Edwards Lifesciences Corp. v. Meril Life Sciences Pvt. Ltd.: Should “Intent” Be Reconsidered in 271(e)(1)?

Edwards Lifesciences Corp. v. Meril Life Sciences Pvt. Ltd., Appeal No. 22-1877 (Fed. Cir. March 25, 2024) Considerations of 271(e)(1), a 2-1 decision on appeal from a grant of summary judgement of non-infringement, addressed the question of whether 35 U.S.C. § 271(e)(1)’s safe harbor applies to the importation of two medical devices (transcatheter heart valve systems) into the U.S. for purposes of exhibiting the devices at a prominent medical conference that reported on the latest developments in cardiovascular medicine.

The devices imported by the defendant had been approved in India and received CE certification (conformed with health and safety standards) in Europe. Prior to the conference, Meril had started work on a premarket submission and contacted the FDA concerning the preliminary requirements for filing the premarket submission. At the conference, Meril’s exhibitor presented displays and presentations describing the devices, but did not actually show the imported devices. However, Meril provided instructions to its exhibitor, stating that sales of the devices outside of the U.S. could be solicited.

On appeal, the majority concluded that the importation was reasonably related to recruiting clinical investigators at the conference for a clinical trial to support FDA approval of the devices. Edwards could not demonstrate that any sales or offers for sale actually occurred, and the court further concluded that “§271(e)(1) applies the safe harbor regardless of the defendant’s intent or purpose behind the otherwise infringing act” – here, the importation of the devices.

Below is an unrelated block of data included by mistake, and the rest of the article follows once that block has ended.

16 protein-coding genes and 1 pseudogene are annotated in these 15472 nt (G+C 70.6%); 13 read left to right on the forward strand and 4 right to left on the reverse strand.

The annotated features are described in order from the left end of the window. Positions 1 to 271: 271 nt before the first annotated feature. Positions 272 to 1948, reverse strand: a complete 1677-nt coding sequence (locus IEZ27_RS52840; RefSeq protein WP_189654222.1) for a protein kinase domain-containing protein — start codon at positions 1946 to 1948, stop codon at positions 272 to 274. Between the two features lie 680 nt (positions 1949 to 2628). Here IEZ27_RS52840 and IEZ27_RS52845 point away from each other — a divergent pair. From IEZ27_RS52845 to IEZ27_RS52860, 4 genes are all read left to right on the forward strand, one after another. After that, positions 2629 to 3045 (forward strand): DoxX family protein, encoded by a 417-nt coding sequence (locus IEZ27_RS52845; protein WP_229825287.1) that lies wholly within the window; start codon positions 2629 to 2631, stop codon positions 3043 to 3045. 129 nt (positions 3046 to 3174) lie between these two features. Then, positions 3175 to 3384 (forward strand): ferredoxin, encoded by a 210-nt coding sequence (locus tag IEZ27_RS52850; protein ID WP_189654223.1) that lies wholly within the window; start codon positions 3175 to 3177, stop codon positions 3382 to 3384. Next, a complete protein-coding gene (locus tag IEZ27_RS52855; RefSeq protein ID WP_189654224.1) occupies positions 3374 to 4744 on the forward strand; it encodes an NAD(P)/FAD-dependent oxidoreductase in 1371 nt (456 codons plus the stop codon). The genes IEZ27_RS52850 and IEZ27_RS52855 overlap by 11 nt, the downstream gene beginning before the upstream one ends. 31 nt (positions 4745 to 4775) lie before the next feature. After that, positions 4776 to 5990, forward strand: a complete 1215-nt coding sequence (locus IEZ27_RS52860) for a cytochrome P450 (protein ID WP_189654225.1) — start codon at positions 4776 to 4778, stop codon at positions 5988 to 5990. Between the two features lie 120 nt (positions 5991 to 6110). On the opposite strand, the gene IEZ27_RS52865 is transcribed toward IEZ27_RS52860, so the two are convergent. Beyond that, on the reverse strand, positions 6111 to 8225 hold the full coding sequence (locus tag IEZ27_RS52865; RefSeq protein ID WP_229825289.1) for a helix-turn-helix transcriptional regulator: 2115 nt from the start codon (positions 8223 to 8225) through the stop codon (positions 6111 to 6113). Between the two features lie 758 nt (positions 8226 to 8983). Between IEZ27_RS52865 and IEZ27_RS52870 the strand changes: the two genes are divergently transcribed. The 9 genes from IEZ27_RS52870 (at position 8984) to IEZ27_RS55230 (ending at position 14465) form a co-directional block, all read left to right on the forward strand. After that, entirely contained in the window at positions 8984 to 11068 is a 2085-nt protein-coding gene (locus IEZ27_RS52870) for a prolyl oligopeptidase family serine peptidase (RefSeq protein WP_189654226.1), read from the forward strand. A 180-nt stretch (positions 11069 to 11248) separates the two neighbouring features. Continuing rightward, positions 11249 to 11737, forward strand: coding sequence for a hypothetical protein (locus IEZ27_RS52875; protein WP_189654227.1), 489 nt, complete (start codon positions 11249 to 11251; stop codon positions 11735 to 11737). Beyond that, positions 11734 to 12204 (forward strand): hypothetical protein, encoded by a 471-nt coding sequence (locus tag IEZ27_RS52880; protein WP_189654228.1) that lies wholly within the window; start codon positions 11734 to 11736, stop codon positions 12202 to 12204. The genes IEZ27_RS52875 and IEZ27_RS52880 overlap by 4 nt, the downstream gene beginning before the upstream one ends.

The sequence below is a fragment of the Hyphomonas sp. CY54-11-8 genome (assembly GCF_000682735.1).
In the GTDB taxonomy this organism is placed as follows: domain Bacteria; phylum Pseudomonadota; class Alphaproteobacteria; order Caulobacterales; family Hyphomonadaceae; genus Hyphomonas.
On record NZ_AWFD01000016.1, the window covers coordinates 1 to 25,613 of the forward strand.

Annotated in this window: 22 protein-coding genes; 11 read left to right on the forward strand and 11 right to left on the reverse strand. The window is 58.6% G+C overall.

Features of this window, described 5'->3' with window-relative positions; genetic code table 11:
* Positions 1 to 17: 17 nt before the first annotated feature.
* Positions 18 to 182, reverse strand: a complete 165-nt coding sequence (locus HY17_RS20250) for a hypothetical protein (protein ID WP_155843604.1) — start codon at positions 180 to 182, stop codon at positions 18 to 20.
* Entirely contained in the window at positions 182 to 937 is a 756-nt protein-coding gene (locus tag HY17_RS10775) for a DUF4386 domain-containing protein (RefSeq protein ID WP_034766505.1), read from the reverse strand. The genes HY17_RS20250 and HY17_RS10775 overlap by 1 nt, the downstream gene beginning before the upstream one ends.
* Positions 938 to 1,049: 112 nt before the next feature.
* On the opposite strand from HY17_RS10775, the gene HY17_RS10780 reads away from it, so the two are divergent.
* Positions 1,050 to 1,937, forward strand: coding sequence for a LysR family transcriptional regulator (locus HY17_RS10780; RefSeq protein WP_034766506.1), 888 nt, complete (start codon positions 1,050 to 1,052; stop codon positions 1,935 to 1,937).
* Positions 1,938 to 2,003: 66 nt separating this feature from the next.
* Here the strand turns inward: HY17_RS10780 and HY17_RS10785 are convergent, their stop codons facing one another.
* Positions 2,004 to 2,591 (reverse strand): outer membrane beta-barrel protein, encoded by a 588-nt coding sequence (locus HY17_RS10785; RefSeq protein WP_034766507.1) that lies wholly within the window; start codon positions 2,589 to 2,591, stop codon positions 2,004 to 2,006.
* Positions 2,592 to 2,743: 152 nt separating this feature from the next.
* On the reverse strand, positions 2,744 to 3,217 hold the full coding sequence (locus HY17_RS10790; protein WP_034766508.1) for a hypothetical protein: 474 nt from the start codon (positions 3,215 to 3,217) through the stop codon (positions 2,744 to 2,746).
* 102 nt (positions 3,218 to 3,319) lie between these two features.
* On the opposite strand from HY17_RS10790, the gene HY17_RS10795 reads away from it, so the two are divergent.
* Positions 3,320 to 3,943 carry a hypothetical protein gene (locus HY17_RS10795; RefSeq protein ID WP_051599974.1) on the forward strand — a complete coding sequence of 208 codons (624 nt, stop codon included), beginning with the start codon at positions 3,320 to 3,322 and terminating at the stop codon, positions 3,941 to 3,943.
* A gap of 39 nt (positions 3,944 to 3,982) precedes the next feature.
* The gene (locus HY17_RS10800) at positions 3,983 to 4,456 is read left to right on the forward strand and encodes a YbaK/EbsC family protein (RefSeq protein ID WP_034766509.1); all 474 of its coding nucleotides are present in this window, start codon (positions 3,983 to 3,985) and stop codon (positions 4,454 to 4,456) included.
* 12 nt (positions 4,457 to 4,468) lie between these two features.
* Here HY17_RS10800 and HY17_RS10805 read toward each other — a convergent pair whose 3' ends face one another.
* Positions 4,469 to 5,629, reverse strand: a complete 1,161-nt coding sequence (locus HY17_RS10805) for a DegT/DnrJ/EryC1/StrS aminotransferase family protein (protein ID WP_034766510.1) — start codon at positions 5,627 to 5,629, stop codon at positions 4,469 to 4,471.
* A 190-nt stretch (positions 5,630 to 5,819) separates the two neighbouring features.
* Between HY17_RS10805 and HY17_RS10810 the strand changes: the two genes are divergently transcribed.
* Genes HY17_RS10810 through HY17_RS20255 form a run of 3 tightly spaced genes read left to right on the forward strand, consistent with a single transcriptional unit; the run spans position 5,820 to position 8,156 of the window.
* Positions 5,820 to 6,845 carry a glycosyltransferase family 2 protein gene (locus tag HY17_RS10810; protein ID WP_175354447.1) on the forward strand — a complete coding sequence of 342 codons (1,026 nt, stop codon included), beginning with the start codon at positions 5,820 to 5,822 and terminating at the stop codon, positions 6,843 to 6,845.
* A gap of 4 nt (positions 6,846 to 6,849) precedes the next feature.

Judge Alan Lourie dissented, calling for en banc rehearing. He explained that the majority’s decision continues to perpetuate “the error of AbTox, Inc. v. Exitron Corp., 122 F.3d 1019 (Fed. Cir.), opinion amended on reh’g, 131 F.3d 1009 (Fed. Cir. 1997), and its progeny that the purposes of the infringing act do not matter in evaluating the safe harbor.” Judge Lourie pointed out that §271(e)(1) expressly states that the safe harbor is exclusively available only for uses, sales, and importations that are solely for, as the statute says, development of information for the FDA. Hence, “the purpose of the infringing act is meaningful and important to determining the safe harbor.”

A petition for rehearing en banc, if sought, will be filed soon. Gibbons, as always, will keep you advised.

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